What Was it Like to go to School in Victorian Times?

As technology continues to advance and change our lives, schools are also changing how they do things. The internet has changed many aspects of our lives since it has been around, and schools are no exception.

Nowadays, websites for schools that are built by professionals like FSE Design are an essential resource for parents, teachers and students, and home learning is possible with the help of the internet.

However, in Victorian times school life was very different – what was it like to go to school in the UK during the Victorian era? This was a time when school became part of life for all children, as a law that was passed in 1870 declared that all children between the ages of five and ten years old must attend school on a weekday, with the age being raised to eleven in 1893.

Although this law was put in place, there were still many children who were not allowed to attend, as their parents would prefer them to go out to work to earn money, so therefore the ones who attended school were still very fortunate compared to many.

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Unlike modern schools, in Victorian times a school would resemble more of a prison than a fun place to learn. For example, to stop children from being distracted, windows were placed high up so that children were not able to see outside, and boys and girls would be taught separately even when attending the same school, even having separate entrances!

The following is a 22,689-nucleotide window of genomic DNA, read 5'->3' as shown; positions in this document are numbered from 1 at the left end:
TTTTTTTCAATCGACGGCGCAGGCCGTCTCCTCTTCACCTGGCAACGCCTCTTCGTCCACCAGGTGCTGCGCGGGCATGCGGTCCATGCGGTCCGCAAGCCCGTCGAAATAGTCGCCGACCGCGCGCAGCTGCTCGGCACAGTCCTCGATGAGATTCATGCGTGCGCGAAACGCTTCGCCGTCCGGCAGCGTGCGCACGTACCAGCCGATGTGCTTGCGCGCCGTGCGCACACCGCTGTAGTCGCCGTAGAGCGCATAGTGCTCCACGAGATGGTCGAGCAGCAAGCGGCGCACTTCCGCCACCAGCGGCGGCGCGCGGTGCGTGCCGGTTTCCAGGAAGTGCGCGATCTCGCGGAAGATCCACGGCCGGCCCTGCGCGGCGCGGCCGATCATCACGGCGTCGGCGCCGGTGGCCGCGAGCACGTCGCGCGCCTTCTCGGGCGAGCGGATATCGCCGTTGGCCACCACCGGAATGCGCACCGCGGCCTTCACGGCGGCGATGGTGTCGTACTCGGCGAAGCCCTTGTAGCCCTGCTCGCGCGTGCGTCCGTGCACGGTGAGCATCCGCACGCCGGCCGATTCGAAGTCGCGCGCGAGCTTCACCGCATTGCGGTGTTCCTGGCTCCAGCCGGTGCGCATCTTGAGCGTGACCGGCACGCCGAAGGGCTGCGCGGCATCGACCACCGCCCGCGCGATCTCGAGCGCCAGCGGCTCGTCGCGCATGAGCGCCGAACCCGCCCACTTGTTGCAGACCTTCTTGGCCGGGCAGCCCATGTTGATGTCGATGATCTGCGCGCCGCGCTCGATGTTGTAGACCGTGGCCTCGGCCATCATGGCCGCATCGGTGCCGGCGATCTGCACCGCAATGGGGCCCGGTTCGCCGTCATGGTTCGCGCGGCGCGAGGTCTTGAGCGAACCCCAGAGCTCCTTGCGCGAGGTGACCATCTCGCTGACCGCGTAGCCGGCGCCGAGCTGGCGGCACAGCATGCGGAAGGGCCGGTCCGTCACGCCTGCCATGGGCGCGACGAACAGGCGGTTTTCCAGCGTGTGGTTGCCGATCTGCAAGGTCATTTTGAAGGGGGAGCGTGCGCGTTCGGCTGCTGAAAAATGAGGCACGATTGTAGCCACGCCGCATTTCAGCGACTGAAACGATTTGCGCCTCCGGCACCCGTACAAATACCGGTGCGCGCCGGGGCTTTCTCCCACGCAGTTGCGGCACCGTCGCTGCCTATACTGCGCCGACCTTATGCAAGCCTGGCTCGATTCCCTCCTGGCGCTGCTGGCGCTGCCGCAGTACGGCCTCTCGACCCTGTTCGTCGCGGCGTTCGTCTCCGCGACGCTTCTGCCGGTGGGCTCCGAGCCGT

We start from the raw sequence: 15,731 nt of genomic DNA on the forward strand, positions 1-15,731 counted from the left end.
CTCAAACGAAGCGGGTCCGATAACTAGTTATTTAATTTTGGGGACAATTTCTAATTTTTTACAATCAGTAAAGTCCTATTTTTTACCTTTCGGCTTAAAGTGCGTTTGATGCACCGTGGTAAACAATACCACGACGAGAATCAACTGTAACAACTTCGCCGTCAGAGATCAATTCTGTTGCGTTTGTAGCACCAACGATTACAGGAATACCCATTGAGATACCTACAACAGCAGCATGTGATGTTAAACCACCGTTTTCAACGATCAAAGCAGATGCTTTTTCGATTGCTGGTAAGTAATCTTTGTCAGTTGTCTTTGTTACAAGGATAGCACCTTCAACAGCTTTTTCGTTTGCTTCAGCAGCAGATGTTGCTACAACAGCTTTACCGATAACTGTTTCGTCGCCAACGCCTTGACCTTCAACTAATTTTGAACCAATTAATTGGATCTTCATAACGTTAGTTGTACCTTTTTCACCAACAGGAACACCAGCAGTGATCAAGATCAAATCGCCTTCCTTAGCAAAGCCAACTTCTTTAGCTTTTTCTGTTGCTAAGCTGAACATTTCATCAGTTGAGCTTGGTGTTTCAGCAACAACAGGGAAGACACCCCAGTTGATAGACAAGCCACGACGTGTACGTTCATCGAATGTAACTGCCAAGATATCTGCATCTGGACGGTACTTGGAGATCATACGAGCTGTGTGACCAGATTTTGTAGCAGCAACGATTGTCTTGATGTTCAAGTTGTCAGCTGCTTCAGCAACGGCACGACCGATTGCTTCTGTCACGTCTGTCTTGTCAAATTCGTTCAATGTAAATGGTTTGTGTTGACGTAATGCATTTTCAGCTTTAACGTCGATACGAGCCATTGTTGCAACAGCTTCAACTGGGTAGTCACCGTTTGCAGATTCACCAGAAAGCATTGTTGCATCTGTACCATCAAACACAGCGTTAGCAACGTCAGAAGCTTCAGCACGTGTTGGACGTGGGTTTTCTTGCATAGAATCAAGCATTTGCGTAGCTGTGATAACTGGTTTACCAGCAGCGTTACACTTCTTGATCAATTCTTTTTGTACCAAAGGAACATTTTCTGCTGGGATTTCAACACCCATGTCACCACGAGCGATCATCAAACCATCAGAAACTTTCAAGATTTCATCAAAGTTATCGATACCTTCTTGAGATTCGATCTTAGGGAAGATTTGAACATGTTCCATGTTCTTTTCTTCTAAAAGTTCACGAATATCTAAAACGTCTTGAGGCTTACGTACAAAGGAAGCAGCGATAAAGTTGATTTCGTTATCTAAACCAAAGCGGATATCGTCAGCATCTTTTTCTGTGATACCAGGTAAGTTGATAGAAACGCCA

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Teachers in Victorian schools were very strict, and discipline was taken seriously – physical punishments were commonplace and handed out regularly, with teachers using the cane most commonly to punish a child that had broken school rules – of which there were many. Talking in the classroom for example, was one of the things that would often happen nowadays but was certainly not allowed then -= unless being asked a question by a teacher.

The main lessons that were taught at Victorian schools were maths and English – but religious education was also very important to the Victorians and the Bible and other religious lessons were taught, as well as assemblies that involved singing hymns and saying prayers.

Although Victorian schools were very strict by today’s standards, the children were still given time to play, and marbles and hoops were commonly used toys during playtime.

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